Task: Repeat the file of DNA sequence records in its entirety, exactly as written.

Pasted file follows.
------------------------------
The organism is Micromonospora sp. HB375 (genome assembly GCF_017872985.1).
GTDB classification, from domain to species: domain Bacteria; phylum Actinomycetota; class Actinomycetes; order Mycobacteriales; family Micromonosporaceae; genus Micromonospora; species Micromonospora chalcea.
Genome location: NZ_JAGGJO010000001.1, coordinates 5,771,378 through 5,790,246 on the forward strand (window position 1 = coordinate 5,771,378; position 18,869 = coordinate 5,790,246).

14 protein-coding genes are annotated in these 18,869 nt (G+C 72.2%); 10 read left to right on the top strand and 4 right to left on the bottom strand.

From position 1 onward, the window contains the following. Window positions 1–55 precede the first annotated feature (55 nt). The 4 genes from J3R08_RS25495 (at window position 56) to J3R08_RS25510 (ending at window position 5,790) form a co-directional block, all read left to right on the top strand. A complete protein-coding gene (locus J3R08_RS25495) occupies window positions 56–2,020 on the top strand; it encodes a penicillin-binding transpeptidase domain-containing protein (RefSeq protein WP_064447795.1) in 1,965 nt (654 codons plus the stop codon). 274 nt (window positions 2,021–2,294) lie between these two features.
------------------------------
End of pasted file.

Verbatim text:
The organism is Micromonospora sp. HB375 (genome assembly GCF_017872985.1).
GTDB classification, from domain to species: domain Bacteria; phylum Actinomycetota; class Actinomycetes; order Mycobacteriales; family Micromonosporaceae; genus Micromonospora; species Micromonospora chalcea.
Genome location: NZ_JAGGJO010000001.1, coordinates 5,771,378 through 5,790,246 on the forward strand (window position 1 = coordinate 5,771,378; position 18,869 = coordinate 5,790,246).

14 protein-coding genes are annotated in these 18,869 nt (G+C 72.2%); 10 read left to right on the top strand and 4 right to left on the bottom strand.

From position 1 onward, the window contains the following. Window positions 1–55 precede the first annotated feature (55 nt). The 4 genes from J3R08_RS25495 (at window position 56) to J3R08_RS25510 (ending at window position 5,790) form a co-directional block, all read left to right on the top strand. A complete protein-coding gene (locus J3R08_RS25495) occupies window positions 56–2,020 on the top strand; it encodes a penicillin-binding transpeptidase domain-containing protein (RefSeq protein WP_064447795.1) in 1,965 nt (654 codons plus the stop codon). 274 nt (window positions 2,021–2,294) lie between these two features.